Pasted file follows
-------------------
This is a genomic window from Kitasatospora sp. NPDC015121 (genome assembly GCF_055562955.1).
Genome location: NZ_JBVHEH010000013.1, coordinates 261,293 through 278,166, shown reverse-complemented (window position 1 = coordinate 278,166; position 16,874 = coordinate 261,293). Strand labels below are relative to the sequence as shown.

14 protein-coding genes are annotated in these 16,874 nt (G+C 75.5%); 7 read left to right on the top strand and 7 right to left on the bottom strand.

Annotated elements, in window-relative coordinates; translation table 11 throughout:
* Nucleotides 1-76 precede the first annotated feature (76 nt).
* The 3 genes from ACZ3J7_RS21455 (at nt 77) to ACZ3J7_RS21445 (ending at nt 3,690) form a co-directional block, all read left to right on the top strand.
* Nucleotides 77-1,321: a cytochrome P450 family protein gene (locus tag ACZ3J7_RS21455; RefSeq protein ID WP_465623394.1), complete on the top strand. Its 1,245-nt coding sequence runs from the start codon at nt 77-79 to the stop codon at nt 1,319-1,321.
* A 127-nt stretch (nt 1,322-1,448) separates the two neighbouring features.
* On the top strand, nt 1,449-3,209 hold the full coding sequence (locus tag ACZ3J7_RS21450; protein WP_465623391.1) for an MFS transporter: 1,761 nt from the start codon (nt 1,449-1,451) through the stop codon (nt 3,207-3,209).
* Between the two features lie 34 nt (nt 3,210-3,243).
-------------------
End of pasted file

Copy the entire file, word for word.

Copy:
This is a genomic window from Kitasatospora sp. NPDC015121 (genome assembly GCF_055562955.1).
Genome location: NZ_JBVHEH010000013.1, coordinates 261,293 through 278,166, shown reverse-complemented (window position 1 = coordinate 278,166; position 16,874 = coordinate 261,293). Strand labels below are relative to the sequence as shown.

14 protein-coding genes are annotated in these 16,874 nt (G+C 75.5%); 7 read left to right on the top strand and 7 right to left on the bottom strand.

Annotated elements, in window-relative coordinates; translation table 11 throughout:
* Nucleotides 1-76 precede the first annotated feature (76 nt).
* The 3 genes from ACZ3J7_RS21455 (at nt 77) to ACZ3J7_RS21445 (ending at nt 3,690) form a co-directional block, all read left to right on the top strand.
* Nucleotides 77-1,321: a cytochrome P450 family protein gene (locus tag ACZ3J7_RS21455; RefSeq protein ID WP_465623394.1), complete on the top strand. Its 1,245-nt coding sequence runs from the start codon at nt 77-79 to the stop codon at nt 1,319-1,321.
* A 127-nt stretch (nt 1,322-1,448) separates the two neighbouring features.
* On the top strand, nt 1,449-3,209 hold the full coding sequence (locus tag ACZ3J7_RS21450; protein WP_465623391.1) for an MFS transporter: 1,761 nt from the start codon (nt 1,449-1,451) through the stop codon (nt 3,207-3,209).
* Between the two features lie 34 nt (nt 3,210-3,243).